Guest Post By Landon Saunders
There was a great tree with lofty branches and deep roots. One day the lightning came and said, “Stand aside or I’ll blast you off the face of the earth.” The tree looked back and said, “I haven’t grown a trunk so strong and roots so deep to be intimidated by you. Strike away.”
We need the strength that comes from strong trunks and deep roots, but that doesn’t come easily or quickly. Trees spend years building deep roots so that when the lightning strikes, they will survive.
How do we do that? How do we grow these strong trunks and deep roots? I believe one way is to follow the great part that is in you, not the small part.
If there is resentment that creeps up in your life, don’t say, “Well, I am resentful. I’m just a resentful person.” Or if jealously comes to you, don’t say, “I’m just jealous. That’s just the way I am.” Or, “I’m selfish, and I wish I weren’t so selfish, but that’s just the way I am.” What are you doing? You are holding onto the smallest part of your nature, the worst part of your character.
Instead, grab hold of the greater part of who you are. If there is love in your life, follow it. If there is joy, pursue it. If there is a moment of generosity that arises in your day, don’t say, “Well, where did that come from?” But, rather, latch onto it, and do not let it go. This is the way we add strength and depth to our lives, so we can stand tall in the face of whatever lightning comes our way.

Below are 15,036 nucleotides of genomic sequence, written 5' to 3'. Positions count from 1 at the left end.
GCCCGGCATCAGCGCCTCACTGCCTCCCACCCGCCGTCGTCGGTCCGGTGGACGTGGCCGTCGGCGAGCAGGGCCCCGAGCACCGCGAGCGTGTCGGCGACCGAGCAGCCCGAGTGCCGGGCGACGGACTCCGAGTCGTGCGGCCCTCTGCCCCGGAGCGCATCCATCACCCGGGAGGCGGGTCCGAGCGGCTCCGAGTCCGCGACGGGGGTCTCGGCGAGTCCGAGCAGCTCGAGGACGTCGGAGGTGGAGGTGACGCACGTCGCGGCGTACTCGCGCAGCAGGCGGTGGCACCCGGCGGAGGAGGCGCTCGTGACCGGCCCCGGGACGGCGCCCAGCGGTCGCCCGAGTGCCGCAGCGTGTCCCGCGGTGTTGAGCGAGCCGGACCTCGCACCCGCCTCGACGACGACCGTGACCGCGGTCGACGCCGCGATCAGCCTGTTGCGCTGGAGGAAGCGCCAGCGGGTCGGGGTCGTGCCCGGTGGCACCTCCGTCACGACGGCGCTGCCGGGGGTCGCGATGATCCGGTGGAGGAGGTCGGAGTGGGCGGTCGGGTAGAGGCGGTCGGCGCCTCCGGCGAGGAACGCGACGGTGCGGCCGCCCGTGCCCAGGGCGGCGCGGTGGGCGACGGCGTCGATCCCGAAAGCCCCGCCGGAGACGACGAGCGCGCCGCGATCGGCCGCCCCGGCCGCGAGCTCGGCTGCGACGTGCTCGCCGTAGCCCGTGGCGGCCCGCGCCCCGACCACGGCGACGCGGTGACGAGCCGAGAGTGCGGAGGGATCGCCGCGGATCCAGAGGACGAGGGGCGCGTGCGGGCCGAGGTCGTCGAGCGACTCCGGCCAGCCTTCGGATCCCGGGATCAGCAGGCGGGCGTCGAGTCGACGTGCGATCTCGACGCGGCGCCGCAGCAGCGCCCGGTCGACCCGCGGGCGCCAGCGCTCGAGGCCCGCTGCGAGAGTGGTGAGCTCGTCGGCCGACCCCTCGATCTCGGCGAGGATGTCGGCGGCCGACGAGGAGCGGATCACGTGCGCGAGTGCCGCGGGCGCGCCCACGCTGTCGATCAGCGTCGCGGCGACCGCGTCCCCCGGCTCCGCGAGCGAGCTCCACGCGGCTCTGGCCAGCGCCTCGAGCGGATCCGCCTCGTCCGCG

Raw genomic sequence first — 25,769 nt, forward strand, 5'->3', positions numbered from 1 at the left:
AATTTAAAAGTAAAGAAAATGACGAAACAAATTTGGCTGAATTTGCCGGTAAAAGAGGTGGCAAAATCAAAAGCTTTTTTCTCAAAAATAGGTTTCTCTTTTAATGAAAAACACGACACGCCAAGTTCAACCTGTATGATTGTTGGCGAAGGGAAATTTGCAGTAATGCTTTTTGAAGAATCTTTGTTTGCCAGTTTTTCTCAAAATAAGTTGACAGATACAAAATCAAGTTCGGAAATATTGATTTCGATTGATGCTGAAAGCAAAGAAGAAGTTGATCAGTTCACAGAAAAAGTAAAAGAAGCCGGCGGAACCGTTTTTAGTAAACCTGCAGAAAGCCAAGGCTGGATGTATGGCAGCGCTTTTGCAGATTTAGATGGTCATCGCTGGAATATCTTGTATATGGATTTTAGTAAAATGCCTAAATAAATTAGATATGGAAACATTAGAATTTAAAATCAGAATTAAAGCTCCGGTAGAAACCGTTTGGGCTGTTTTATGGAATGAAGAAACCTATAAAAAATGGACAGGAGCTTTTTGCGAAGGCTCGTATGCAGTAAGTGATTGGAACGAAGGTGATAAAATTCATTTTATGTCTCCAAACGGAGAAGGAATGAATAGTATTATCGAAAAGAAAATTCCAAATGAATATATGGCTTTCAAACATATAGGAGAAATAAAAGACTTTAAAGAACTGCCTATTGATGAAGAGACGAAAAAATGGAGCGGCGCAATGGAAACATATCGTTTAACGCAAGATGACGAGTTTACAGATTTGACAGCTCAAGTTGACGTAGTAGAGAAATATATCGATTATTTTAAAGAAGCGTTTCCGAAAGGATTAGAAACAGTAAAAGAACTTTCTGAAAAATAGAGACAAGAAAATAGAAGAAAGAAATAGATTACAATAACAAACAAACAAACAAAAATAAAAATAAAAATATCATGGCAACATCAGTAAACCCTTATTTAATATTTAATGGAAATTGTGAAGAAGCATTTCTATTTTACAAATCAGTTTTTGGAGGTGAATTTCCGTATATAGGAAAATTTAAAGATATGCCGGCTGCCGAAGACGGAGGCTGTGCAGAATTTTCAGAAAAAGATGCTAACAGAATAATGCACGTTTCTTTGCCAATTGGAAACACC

How is your relationship with time?
Sometimes our relationship with time feels tense or stressed. We say, “I never have enough time!” Sometimes time drags and sometimes it flies. We wonder, where did the time go? We can feel that we’re working against the clock.
Little children seem to have a different relationship to time—more relaxed, more playful. Their experience is more like that of Walt Whitman who said, “Time is a stream I go a-fishing in.”
And Zorba (in Zorba The Greek) says,